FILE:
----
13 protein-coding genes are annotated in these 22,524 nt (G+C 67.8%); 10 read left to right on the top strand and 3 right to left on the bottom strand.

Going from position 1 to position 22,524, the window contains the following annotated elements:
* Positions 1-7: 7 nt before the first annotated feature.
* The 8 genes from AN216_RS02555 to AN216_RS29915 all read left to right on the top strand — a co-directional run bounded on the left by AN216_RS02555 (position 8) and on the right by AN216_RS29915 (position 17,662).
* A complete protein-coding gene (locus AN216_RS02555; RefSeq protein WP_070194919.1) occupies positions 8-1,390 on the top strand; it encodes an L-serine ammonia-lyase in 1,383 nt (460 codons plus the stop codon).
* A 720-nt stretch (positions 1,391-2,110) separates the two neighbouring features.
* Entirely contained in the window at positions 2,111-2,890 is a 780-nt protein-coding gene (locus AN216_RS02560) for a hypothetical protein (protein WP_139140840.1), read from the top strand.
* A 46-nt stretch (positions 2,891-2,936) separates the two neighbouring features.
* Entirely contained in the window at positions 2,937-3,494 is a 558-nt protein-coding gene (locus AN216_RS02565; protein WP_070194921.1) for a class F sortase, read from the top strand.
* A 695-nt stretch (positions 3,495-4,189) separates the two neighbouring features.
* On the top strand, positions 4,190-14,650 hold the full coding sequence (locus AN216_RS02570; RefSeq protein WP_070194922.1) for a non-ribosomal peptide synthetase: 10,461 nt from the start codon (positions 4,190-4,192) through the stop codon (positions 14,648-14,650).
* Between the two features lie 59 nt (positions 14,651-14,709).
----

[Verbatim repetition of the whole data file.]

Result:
13 protein-coding genes are annotated in these 22,524 nt (G+C 67.8%); 10 read left to right on the top strand and 3 right to left on the bottom strand.

Going from position 1 to position 22,524, the window contains the following annotated elements:
* Positions 1-7: 7 nt before the first annotated feature.
* The 8 genes from AN216_RS02555 to AN216_RS29915 all read left to right on the top strand — a co-directional run bounded on the left by AN216_RS02555 (position 8) and on the right by AN216_RS29915 (position 17,662).
* A complete protein-coding gene (locus AN216_RS02555; RefSeq protein WP_070194919.1) occupies positions 8-1,390 on the top strand; it encodes an L-serine ammonia-lyase in 1,383 nt (460 codons plus the stop codon).
* A 720-nt stretch (positions 1,391-2,110) separates the two neighbouring features.
* Entirely contained in the window at positions 2,111-2,890 is a 780-nt protein-coding gene (locus AN216_RS02560) for a hypothetical protein (protein WP_139140840.1), read from the top strand.
* A 46-nt stretch (positions 2,891-2,936) separates the two neighbouring features.
* Entirely contained in the window at positions 2,937-3,494 is a 558-nt protein-coding gene (locus AN216_RS02565; protein WP_070194921.1) for a class F sortase, read from the top strand.
* A 695-nt stretch (positions 3,495-4,189) separates the two neighbouring features.
* On the top strand, positions 4,190-14,650 hold the full coding sequence (locus AN216_RS02570; RefSeq protein WP_070194922.1) for a non-ribosomal peptide synthetase: 10,461 nt from the start codon (positions 4,190-4,192) through the stop codon (positions 14,648-14,650).
* Between the two features lie 59 nt (positions 14,651-14,709).